The SSI supports 43 Texas schools who requested assistance in implementing CMP, a research-based mathematics program with seven years' evidence showing significant student learning. Mr. Bradley and Mr. Neill neglect to mention that Texas CMP students are showing similar gains on Texas assessments.
There are no "huge grants" to schools from the SSI, and the SSI has no intention of influencing schools' local textbook adoption decisions. Consistent with Texas's emphasis on local control, it is important for communities to conduct their own analyses of materials based on local needs and values and their in-depth evaluation of how well the materials support the TEKS.
Critics such as Mr. Bradley and Mr. Neill mistrust educators and local community decision-making processes. They diminish the efforts of teachers everywhere when they imply that educators are part of a "conspiracy" to dumb down America. They make fun of programs calling for students to use mathematics in real situations or solve problems that might be interesting.
Mr. Bradley and Mr. Neill belittle every achievement and discount legitimate research that disagrees with their point of view, including research from the National Academy of Sciences, the National Science Foundation, and the American Association for the Advancement of Science.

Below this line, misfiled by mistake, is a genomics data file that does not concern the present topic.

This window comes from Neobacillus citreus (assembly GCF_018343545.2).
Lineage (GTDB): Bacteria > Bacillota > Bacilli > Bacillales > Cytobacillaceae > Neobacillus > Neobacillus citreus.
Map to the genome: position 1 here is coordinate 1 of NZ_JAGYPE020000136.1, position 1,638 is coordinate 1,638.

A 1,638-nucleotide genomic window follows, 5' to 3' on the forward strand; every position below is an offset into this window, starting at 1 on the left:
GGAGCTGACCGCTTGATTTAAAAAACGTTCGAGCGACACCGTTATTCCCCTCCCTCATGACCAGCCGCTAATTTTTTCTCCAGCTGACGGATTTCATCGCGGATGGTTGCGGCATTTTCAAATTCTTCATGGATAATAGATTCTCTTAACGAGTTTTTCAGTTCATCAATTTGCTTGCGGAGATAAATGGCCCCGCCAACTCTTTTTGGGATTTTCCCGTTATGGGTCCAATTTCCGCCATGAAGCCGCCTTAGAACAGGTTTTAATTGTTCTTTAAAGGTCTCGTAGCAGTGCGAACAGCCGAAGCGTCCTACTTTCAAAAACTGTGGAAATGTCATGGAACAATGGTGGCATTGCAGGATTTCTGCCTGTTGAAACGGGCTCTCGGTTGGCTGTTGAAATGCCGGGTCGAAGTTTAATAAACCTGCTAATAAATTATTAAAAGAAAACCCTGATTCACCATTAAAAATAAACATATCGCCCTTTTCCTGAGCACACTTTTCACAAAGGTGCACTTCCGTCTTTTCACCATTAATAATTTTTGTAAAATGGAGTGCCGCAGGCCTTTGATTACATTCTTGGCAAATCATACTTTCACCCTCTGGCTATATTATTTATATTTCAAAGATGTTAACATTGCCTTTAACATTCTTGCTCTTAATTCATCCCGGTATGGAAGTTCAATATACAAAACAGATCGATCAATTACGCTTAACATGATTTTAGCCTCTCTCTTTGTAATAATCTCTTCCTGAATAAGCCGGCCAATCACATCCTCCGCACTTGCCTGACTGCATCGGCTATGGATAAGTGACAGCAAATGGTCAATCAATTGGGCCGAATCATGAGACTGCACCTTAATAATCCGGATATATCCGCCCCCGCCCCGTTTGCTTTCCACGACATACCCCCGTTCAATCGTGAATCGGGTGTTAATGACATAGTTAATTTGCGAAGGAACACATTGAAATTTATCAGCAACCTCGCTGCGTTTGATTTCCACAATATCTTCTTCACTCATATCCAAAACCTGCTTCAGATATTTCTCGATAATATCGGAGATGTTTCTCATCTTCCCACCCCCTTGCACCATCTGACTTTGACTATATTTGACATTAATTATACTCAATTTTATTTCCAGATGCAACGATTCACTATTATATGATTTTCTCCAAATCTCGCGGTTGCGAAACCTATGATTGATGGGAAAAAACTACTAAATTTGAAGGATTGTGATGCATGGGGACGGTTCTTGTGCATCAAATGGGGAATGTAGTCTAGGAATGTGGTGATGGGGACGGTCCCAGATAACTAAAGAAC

To improve requires change. We have a responsibility to build on the best of what has worked in the past, strengthened by incorporating what is working now. Regardless of our selective memory about how well traditional programs may or may not have worked, yesterday's schools simply will not work in today's world.
Bradley and Neill have strong views about how schools and teachers should teach mathematics. They label all other approaches as "Fuzzy Math" or "Whole Math." If Texas citizens follow their lead, we risk undoing significant progress in classrooms across Texas. Should we really ask teachers to teach "Basics-Only," "Partial" math? Instead, why not work together toward challenging, rigorous, applicable math- the kind of mathematics defined by the TEKS? This is what is going on in the best Texas mathematics classrooms, and this is what every Texas student deserves. There is nothing fuzzy about that.
A number of articles and opinion pieces have recently appeared in Texas newspapers and on school district fax machines with recommendations about how schools should make mathematics textbook adoption decisions. Some of these articles have also questioned the role of the Texas Statewide Systemic Initiative (SSI) in decisions. Because of the amount of conflicting information, this website has been established to clarify these and related issues.
* Recent media articles and public notices
* Clarifications by the SSI concerning...
o Fuzzy Math and Math Reform o Texas Statewide Systemic Initiative o Connected Mathematics Program
* Textbook/Instructional Materials Reports and Rankings
******************************************* * Jerry P. Becker Dept. of Curriculum & Instruction Southern Illinois University Carbondale, IL 62901-4610 USA Fax: (618)453-4244 Phone: (618)453-4241 (office) E-mail: firstname.lastname@example.org